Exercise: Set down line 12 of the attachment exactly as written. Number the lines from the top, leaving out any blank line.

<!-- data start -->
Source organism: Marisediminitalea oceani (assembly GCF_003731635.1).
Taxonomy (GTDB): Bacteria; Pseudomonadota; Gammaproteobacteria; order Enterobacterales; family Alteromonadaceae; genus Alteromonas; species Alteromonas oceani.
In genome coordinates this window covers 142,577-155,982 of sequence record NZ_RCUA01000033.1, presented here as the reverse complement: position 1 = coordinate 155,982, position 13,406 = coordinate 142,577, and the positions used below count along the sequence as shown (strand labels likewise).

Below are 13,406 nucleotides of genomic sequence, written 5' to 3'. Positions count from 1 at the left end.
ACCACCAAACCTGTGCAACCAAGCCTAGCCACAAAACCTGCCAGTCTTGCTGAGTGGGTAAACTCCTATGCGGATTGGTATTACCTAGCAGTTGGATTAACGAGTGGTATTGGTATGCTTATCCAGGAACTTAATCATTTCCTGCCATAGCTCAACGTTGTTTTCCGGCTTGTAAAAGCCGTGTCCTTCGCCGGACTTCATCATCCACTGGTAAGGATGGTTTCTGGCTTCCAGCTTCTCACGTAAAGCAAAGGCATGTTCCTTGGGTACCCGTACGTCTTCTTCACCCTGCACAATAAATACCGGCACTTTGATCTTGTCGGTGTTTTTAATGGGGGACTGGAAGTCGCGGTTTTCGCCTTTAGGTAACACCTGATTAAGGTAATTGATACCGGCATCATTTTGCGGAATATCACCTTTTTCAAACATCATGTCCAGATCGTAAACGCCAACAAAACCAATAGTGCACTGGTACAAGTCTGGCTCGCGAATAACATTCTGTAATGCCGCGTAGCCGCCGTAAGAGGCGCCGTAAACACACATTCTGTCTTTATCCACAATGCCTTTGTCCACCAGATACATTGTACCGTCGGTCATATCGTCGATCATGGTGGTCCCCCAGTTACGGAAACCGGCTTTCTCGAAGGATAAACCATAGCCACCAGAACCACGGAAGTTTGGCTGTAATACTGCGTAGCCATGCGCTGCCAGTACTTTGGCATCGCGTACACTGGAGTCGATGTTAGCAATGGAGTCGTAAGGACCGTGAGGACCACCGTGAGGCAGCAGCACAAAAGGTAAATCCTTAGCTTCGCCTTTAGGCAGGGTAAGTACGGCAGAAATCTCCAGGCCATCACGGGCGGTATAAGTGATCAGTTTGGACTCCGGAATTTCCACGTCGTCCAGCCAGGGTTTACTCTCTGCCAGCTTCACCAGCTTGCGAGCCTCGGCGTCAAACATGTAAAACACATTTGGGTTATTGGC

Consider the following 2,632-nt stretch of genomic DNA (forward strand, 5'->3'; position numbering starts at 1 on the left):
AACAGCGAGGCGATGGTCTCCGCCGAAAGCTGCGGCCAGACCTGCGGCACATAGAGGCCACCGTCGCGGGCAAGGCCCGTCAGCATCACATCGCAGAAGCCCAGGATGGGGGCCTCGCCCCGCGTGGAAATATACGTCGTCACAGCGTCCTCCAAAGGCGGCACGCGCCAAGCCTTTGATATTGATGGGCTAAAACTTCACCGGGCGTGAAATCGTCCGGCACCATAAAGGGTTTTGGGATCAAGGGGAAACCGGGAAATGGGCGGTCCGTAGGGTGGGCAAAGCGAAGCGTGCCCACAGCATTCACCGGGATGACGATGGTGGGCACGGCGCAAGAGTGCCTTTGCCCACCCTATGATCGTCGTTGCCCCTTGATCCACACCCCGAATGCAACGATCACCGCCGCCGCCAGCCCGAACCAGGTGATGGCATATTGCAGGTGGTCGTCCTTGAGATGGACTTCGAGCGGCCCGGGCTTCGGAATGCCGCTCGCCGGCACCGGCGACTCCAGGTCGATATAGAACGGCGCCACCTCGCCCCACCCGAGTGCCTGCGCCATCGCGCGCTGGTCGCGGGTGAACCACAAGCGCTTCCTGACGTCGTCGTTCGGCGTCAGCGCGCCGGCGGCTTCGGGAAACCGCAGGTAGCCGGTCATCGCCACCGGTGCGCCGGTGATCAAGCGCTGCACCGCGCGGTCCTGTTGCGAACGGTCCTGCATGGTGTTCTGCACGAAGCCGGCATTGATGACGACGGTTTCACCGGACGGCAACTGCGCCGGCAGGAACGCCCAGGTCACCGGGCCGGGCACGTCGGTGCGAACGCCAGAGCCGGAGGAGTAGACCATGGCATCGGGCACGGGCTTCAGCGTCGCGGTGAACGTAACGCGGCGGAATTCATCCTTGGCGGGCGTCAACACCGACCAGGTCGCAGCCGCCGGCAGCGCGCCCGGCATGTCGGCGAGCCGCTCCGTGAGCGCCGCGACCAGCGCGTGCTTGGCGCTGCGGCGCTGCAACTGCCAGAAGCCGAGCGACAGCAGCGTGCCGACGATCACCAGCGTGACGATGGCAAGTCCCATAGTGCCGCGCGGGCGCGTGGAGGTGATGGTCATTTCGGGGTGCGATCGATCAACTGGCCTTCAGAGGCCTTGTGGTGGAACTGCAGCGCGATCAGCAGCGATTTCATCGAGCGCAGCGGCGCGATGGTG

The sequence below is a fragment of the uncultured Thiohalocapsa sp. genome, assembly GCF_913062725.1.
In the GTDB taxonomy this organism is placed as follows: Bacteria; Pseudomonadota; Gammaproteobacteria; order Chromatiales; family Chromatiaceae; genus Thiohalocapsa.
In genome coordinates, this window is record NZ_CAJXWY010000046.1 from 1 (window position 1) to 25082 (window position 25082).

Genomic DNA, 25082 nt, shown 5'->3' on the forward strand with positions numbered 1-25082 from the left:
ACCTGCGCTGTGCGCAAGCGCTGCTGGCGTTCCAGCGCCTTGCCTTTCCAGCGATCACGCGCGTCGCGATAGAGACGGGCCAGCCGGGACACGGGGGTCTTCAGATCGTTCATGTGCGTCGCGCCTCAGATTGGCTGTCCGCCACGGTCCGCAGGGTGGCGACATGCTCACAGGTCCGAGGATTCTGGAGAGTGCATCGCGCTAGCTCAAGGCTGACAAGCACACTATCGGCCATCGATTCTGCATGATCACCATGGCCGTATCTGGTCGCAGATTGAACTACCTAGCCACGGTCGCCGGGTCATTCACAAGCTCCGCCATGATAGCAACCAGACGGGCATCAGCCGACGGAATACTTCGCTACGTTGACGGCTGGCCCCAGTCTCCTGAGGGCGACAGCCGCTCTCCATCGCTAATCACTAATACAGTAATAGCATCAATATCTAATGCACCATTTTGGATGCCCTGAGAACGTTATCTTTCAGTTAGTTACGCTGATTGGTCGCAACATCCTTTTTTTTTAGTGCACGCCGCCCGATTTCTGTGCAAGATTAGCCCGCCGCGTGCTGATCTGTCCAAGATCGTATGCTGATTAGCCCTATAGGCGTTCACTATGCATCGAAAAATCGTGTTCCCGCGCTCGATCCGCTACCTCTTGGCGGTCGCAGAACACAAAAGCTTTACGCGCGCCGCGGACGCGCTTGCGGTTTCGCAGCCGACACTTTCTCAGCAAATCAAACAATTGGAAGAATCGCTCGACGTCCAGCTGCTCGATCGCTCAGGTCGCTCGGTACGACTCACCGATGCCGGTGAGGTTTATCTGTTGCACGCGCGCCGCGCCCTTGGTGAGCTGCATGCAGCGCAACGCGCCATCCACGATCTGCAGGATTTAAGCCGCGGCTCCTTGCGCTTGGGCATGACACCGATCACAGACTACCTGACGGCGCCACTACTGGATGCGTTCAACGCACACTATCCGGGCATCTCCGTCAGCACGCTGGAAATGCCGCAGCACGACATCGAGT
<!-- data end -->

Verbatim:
ACCTGCGCTGTGCGCAAGCGCTGCTGGCGTTCCAGCGCCTTGCCTTTCCAGCGATCACGCGCGTCGCGATAGAGACGGGCCAGCCGGGACACGGGGGTCTTCAGATCGTTCATGTGCGTCGCGCCTCAGATTGGCTGTCCGCCACGGTCCGCAGGGTGGCGACATGCTCACAGGTCCGAGGATTCTGGAGAGTGCATCGCGCTAGCTCAAGGCTGACAAGCACACTATCGGCCATCGATTCTGCATGATCACCATGGCCGTATCTGGTCGCAGATTGAACTACCTAGCCACGGTCGCCGGGTCATTCACAAGCTCCGCCATGATAGCAACCAGACGGGCATCAGCCGACGGAATACTTCGCTACGTTGACGGCTGGCCCCAGTCTCCTGAGGGCGACAGCCGCTCTCCATCGCTAATCACTAATACAGTAATAGCATCAATATCTAATGCACCATTTTGGATGCCCTGAGAACGTTATCTTTCAGTTAGTTACGCTGATTGGTCGCAACATCCTTTTTTTTTAGTGCACGCCGCCCGATTTCTGTGCAAGATTAGCCCGCCGCGTGCTGATCTGTCCAAGATCGTATGCTGATTAGCCCTATAGGCGTTCACTATGCATCGAAAAATCGTGTTCCCGCGCTCGATCCGCTACCTCTTGGCGGTCGCAGAACACAAAAGCTTTACGCGCGCCGCGGACGCGCTTGCGGTTTCGCAGCCGACACTTTCTCAGCAAATCAAACAATTGGAAGAATCGCTCGACGTCCAGCTGCTCGATCGCTCAGGTCGCTCGGTACGACTCACCGATGCCGGTGAGGTTTATCTGTTGCACGCGCGCCGCGCCCTTGGTGAGCTGCATGCAGCGCAACGCGCCATCCACGATCTGCAGGATTTAAGCCGCGGCTCCTTGCGCTTGGGCATGACACCGATCACAGACTACCTGACGGCGCCACTACTGGATGCGTTCAACGCACACTATCCGGGCATCTCCGTCAGCACGCTGGAAATGCCGCAGCACGACATCGAGT